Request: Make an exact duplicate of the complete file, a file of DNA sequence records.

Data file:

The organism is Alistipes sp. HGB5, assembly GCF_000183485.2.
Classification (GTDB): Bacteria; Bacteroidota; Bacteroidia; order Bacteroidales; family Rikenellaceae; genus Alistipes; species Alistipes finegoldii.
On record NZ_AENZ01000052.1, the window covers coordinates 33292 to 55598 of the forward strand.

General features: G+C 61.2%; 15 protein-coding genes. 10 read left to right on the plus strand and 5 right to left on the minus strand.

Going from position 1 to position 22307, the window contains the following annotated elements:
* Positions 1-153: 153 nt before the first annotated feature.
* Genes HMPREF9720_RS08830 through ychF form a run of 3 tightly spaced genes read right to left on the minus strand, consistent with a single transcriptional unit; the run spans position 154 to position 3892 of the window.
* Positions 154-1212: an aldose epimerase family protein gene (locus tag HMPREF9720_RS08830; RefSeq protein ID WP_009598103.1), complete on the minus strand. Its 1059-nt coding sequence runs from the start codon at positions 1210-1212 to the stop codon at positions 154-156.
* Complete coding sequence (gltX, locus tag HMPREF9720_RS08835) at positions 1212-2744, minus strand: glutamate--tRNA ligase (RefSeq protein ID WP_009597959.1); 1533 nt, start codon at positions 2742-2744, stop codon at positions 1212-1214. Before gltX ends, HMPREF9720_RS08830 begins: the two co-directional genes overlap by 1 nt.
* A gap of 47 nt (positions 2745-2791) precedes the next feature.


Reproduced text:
The organism is Alistipes sp. HGB5, assembly GCF_000183485.2.
Classification (GTDB): Bacteria; Bacteroidota; Bacteroidia; order Bacteroidales; family Rikenellaceae; genus Alistipes; species Alistipes finegoldii.
On record NZ_AENZ01000052.1, the window covers coordinates 33292 to 55598 of the forward strand.

General features: G+C 61.2%; 15 protein-coding genes. 10 read left to right on the plus strand and 5 right to left on the minus strand.

Going from position 1 to position 22307, the window contains the following annotated elements:
* Positions 1-153: 153 nt before the first annotated feature.
* Genes HMPREF9720_RS08830 through ychF form a run of 3 tightly spaced genes read right to left on the minus strand, consistent with a single transcriptional unit; the run spans position 154 to position 3892 of the window.
* Positions 154-1212: an aldose epimerase family protein gene (locus tag HMPREF9720_RS08830; RefSeq protein ID WP_009598103.1), complete on the minus strand. Its 1059-nt coding sequence runs from the start codon at positions 1210-1212 to the stop codon at positions 154-156.
* Complete coding sequence (gltX, locus tag HMPREF9720_RS08835) at positions 1212-2744, minus strand: glutamate--tRNA ligase (RefSeq protein ID WP_009597959.1); 1533 nt, start codon at positions 2742-2744, stop codon at positions 1212-1214. Before gltX ends, HMPREF9720_RS08830 begins: the two co-directional genes overlap by 1 nt.
* A gap of 47 nt (positions 2745-2791) precedes the next feature.